“Meat” the Competition BBQ Teams!

Saint Robert’s Kickin’ It Route 66 Barbecue Challenge has upped the ante and is now a Kansas City Barbeque Society sanctioned event! Whether you are competing or eating, this event has something for everyone- a kid’s BBQ competition, a military cook off, live music, kid’s bake off, adult bake off, and a Sportsman show!

BBQ Ribs

We caught up with a few of the teams to get a more in-depth look at the competition BBQ lifestyle, and the secrets to their success.

HIGH I QUE

Kickin' It Route 66 Barbecue Challenge graphic for High I Que based in Gardner, Kansas

Pulaski County Tourism Bureau: Tell us about your first BBQ competition win….

Randy VanSlyke: It was in Hays, KS. We thought we had done a decent cook but never thought we had done enough to win. There was a team called True Bud that was unstoppable that year and we beat them for the win. It was amazing. Since then we have had 9 other Grand Championships and 8 reserve grands, and a number of 700+ and 180 scores. 

PCTB: What’s your technique for developing flavor in your meat? A rub? A sauce? 

Randy: It is the entire process. Trimming, injecting, in some cases brining, rubs, and sauces. The bottom line though is tenderness. If you cook your meat to proper tenderness consistently you will place well more often than not. 

PCTB: What’s your favorite cut to cook at competition?

Randy: Ribs

PCTB: What can a weekend backyard barbecue aficionado learn from competition BBQ?

Randy: Fire management, and how to determine when the meat is really done. 

PCTB: For backyard barbecuers who are buying meat straight out of the case at their local grocery—what cut would you recommend mastering and why?

Randy: Brisket is the most challenging to cook because of what it is. But I say get good at what you like to eat.

SMOKIN’ DAN

Kickin' It Route 66 Barbecue Challenge graphic for Smokin' Dan based in Owasso, Oklahoma

PCTB: Tell us about your first BBQ competition win….

Dan Fike: First win was Smoke on the Border in Gravette Arkansas. Got two calls that day a 3 in chicken and 7 in pork. This was April of 2017. My fifth contest.

PCTB: What is a basic hour-by-hour breakdown of your team’s activities during a competition?

Dan: Light fire at 4 am and then it is something every fifteen minutes till we are done with the day at 1:30.

PCTB: What’s your favorite side to cook at competition?

Dan: Banana Pudding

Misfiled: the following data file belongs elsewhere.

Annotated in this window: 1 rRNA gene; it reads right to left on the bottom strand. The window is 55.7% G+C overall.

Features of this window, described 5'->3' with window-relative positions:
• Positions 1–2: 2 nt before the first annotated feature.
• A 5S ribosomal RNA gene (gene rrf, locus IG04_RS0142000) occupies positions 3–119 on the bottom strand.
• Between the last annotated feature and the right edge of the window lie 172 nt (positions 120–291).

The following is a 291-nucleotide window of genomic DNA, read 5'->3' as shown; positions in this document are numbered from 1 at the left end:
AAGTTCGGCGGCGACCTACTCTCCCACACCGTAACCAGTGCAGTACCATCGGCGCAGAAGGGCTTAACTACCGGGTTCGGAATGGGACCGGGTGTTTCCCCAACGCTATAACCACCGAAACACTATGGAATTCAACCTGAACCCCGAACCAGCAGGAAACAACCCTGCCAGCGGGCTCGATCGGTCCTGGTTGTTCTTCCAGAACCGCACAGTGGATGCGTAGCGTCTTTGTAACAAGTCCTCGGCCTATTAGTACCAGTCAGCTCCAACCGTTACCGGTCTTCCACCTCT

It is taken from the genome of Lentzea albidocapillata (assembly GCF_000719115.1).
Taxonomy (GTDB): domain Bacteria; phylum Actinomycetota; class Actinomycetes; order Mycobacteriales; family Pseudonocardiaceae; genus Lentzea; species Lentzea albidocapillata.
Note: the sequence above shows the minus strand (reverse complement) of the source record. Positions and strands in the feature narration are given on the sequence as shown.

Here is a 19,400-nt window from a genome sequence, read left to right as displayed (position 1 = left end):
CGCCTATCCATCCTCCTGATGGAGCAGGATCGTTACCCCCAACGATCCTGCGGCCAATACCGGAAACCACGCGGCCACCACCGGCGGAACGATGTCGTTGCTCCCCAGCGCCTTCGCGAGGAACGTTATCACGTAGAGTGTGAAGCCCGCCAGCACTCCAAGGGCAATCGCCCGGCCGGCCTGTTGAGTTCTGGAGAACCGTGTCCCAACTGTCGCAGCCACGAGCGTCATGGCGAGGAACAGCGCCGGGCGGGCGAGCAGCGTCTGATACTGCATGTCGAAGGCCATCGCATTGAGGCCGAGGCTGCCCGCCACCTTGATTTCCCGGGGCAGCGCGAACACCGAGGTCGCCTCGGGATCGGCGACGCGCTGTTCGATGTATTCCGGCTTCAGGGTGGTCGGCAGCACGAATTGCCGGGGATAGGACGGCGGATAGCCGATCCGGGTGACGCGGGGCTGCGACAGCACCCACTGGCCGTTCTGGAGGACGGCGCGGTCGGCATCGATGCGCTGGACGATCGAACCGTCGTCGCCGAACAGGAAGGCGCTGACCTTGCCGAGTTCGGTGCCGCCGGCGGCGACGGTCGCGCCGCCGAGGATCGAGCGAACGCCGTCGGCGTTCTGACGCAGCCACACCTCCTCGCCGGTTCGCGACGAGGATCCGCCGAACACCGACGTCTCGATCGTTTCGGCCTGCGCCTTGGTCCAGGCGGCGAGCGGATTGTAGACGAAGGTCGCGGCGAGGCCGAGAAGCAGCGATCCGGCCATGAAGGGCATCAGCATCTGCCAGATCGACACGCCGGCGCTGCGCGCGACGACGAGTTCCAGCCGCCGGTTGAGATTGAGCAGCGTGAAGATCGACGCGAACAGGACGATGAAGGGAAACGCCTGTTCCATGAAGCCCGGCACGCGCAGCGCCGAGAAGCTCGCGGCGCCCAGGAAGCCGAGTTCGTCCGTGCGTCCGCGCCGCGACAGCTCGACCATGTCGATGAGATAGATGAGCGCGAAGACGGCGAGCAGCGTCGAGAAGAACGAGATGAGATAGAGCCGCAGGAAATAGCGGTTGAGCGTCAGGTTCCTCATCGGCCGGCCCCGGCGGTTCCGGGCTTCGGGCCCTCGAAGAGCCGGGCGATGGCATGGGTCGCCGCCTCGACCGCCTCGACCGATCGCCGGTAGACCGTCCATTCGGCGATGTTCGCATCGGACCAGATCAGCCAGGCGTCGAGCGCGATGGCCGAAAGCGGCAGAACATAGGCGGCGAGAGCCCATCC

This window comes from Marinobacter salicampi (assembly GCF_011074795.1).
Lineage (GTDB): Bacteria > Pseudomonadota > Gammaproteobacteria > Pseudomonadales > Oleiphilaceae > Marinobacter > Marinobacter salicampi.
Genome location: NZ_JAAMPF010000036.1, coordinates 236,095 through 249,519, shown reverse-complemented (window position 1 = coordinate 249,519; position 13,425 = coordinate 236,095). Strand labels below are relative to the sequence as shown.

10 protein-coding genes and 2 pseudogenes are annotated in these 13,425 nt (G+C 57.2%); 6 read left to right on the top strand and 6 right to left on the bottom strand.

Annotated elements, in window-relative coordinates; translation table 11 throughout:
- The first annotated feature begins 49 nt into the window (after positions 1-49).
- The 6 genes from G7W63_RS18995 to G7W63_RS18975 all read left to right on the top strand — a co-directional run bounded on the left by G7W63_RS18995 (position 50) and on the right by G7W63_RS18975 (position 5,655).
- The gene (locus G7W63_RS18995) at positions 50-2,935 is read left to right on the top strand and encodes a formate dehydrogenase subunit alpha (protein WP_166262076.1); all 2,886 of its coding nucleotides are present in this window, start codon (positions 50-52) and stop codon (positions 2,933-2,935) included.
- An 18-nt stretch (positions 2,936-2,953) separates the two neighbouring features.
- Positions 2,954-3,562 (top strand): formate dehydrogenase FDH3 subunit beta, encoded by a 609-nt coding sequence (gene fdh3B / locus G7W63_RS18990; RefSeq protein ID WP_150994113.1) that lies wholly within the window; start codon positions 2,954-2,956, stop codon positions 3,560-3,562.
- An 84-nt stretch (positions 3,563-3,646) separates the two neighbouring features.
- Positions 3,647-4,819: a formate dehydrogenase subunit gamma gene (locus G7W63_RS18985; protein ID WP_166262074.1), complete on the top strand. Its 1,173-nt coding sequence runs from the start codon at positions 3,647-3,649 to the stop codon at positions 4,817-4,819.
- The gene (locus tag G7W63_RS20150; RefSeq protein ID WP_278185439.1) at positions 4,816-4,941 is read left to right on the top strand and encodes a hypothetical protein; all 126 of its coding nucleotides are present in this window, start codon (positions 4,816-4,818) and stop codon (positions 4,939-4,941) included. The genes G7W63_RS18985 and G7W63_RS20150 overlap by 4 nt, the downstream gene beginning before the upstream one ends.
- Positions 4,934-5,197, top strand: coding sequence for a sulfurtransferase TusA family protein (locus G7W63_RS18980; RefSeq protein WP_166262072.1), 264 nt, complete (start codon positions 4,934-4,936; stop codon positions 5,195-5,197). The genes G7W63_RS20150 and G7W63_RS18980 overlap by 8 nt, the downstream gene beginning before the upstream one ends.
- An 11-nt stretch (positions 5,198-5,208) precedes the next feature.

PCTB: Outside of barbecue what is your favorite meal & sides?

Dan: A really good hamburger steak with brown gravy.

PCTB: For backyard barbecuers who are buying meat straight out of the case at their local grocery—what cut would you recommend mastering and why?

Dan: Master brisket. It is the hardest meat to cook. You’re trying to get it tender and keep it moist, while giving it a good flavor.

HEAVY SMOKE BBQ

Kickin' It Route 66 Barbecue Challenge graphic for Heavy Smoke BBQ based in O'Fallon, Missouri

PCTB: Tell us about your first BBQ competition win….

Chris Schafer: My first Grand Championship was at a 1-day event where you cook chicken, ribs, and tri-tip in 2014.  My first true 4 meat grand championship was in 2015. The day is a blur, to be honest.

PCTB: Is there a difference in how you cook for competition and how you cook in your backyard/catering/food truck?

Chris: If I’m cooking BBQ at home, I’m practicing so it’s the same as competitions. My food truck and catering company uses all the same recipes, but we cook low and slow where I’m hot and fast when I compete.

PCTB: Is there a book that you consider to be a BBQ Bible of sorts that backyard BBQers should have in their library?

Chris: Any book by Paul Kirk.

PCTB: How did you come up with your team name?

Chris: Cole Harte, my BBQ mentor who got me in to competition BBQ, used to have a saying when people asked why his BBQ was so good “Salt, Pepper, and Heavy Smoke.”  When I started my own team, I knew I didn’t want the name to be too long but wanted to honor my friend who got me started so I shortened it to “Heavy Smoke.”

PCTB: What can a weekend backyard barbecue aficionado learn from competition BBQ?

Chris: Learn to cook meat perfectly before you worry about flavors too much. Cooking it right is job #1.

PCTB: Do you use charcoal?

Chris: Natural Missouri hardwood lump charcoal from Timber Charcoal.

SKUNK RIVER BBQ

Kickin' It Route 66 Barbecue Challenge graphic for Skunk River BBQ based in Paola, Kansas